Bios of the Madres de la Plaza del Mayo

  Enriqueta Maroni, 75,  has four children, of whom two were "disappeared" in 1977 by the Argentine Junta. Their names are Juan Patricio Maroni, who was 21, and Maria Beatriz Maroni, who was 23 when she was taken. Maria Beatrizs husband Carlos was also disappeared. Juan Patricio studied sociology, and Maria Beatriz was a licensed social worker. Their family was Catholic, and both Juan Patricio and Maria Beatriz were very religious. Gradually, they became involved in a Peronist youth movement, which was critical first of Isabel Peronâs government, and then of the military dictatorship. They were both taken on the same night, the 5th of April, 1977. Juan Patricio's 11-month-old daughter, Paula, was left with Enriqueta and her husband, and they raised her. Enriqueta joined the madres de la plaza in the fall of 1977.  
Aurora  Bellochio, 82,  worked as a dress maker. She had 8 children, one of whom died in infancy. Her fourth child, Irene , and her daughters' husband Rolando Pisoni, were disappeared the 5th of August, 1977. Her daughter was in her third year of studying architecture at the University of Buenos Aires, her husband was in his fourth year of engineering at the same school. The daughter worked at the Banco de Galicia in B.A., where she was a union representative. A year and a half prior to her disappearance, someone went looking for her at the bank where she worked. She managed to escape, and never went back to work and she went into hiding, and subsequently got pregnant. She gave birth to the baby (Carlos)  in a hospital where she had been assured she would be safe by a friend who worked there. 36 days after the birth of her only son, Irene and Rolando were found and taken away from where they had been living in hiding. A neighbor was given the new-born baby carlos and took him to his grandparents, Aurora and her husband. Aurora raised Carlos as a son. After presenting her habeus corpus about her daughters disappearance, Aurora gradually began to run into other mothers of disappeared people, at church and at the court. Because she was working and also had children still to raise, she did not have much time to get involved, but eventually she joined and has become a very active Madre de Plaza de Mayo.
Carmen La Paco , 77. Carmen's daughter  Alejandra was 19 years of age and  studying anthropology at the University of Buenos Aires in the spring of 1997. Her boyfriend was was a history student.  At 11 PM on the  night of March 16th, 1977, Carmen, her nephew, her daughter Alejandra and her boyfriend were  sitting around the table drinking coffee , when a knock came on the door and a group of 9 or 10 armed thugs barged into the house. With the exception of Carmen's mother, they were all taken to the basement of the Club Atletico, where they were tortured for three days. At one point, Carmen encountered her own daughter (whom she identified by her shoes, because she was chained to the ground and could not look up). Her daughter told her that she had returned from being tortured, and that she thought she was going to die. That was the last time that she saw her daughter alive. Carmen says of the experience, those three days, I lived hell. Hell not only for myself, but for what they did to my daughter.  She and her nephew, a law student, were released together after those three days. It was a Saturday. Two days later, on Monday, Carmen did her Habeus Corpus, and she began her fight to find out what had happened to her daughter.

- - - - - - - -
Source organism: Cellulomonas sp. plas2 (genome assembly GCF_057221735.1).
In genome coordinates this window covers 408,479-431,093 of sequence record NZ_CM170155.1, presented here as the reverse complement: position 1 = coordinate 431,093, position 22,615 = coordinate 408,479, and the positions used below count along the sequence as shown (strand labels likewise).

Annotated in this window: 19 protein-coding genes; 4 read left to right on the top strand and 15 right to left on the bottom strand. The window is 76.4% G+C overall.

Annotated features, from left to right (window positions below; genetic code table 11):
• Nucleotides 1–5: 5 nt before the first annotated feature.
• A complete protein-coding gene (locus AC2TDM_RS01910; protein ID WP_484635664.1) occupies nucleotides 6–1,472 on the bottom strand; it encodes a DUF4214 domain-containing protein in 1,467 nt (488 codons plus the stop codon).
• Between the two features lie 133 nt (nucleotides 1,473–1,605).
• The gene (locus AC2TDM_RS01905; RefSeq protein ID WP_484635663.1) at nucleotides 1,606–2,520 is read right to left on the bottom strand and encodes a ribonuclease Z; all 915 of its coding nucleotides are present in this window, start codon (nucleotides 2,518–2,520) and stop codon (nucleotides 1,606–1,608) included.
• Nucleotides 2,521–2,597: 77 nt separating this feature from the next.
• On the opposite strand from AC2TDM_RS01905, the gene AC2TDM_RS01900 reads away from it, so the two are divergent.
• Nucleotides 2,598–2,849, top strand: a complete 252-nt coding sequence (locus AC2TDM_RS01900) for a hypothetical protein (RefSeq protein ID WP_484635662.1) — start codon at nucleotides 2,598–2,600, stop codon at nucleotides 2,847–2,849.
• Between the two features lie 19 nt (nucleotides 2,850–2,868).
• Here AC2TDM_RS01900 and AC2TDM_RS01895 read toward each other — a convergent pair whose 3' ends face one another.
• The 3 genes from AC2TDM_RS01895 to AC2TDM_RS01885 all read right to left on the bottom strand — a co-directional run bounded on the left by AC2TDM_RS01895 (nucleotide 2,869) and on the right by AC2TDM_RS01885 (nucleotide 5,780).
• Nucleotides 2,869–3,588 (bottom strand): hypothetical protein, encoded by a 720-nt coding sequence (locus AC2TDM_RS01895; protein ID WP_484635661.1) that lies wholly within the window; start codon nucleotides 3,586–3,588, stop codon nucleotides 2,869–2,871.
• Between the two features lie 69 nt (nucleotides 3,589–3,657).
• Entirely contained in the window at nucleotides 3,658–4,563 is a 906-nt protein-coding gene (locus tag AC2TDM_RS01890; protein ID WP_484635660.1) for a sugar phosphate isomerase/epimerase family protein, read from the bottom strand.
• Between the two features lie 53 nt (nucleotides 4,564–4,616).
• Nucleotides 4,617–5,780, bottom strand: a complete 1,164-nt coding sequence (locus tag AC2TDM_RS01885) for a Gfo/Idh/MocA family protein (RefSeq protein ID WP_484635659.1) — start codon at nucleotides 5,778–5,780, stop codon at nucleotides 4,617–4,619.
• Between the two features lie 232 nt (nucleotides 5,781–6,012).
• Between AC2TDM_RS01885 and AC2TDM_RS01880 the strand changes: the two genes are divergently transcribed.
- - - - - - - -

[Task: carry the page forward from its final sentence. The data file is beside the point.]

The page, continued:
Lydia 'Taty' Almeida. This charismatic, affable and tireless 74 year old woman actually comes from a military family: her brother was a colonel, her father was a colonel. She has three children. Her son Alejandro was 20 years old when he was disappeared in 1975. She says that the perception is that disappearances only happened after the 1976 military coup, but that in fact, under the ˜constitutionalâ government of Isabel Peron  2,000 people were disappeared, and clandestine torture centers were established. . Alejandro, a medical student, left his house to go out on the 7th of June, 1975, and he never returned home. Being anti-Peronista, Taty assumed that it was the Peronist government that had taken her son, and she rejoiced when the military coup happened. Then she realized that the disappearances continued. When the Madres de la Plaza de Mayo formed in 1977, Taty was hesitant about joining, because she assumed that they would think she was a spy, because of her family âs military connections. But after awhile, she did join, and it was "best thing she could have done."  In 1985, she met some of her son âs friends, who told her that they were alive thanks to Alejandro, who had not told their names even when he was tortured. Since then, she has met more of his friends, and she continues to fight. She says, Our struggle is for memory, truth and justice.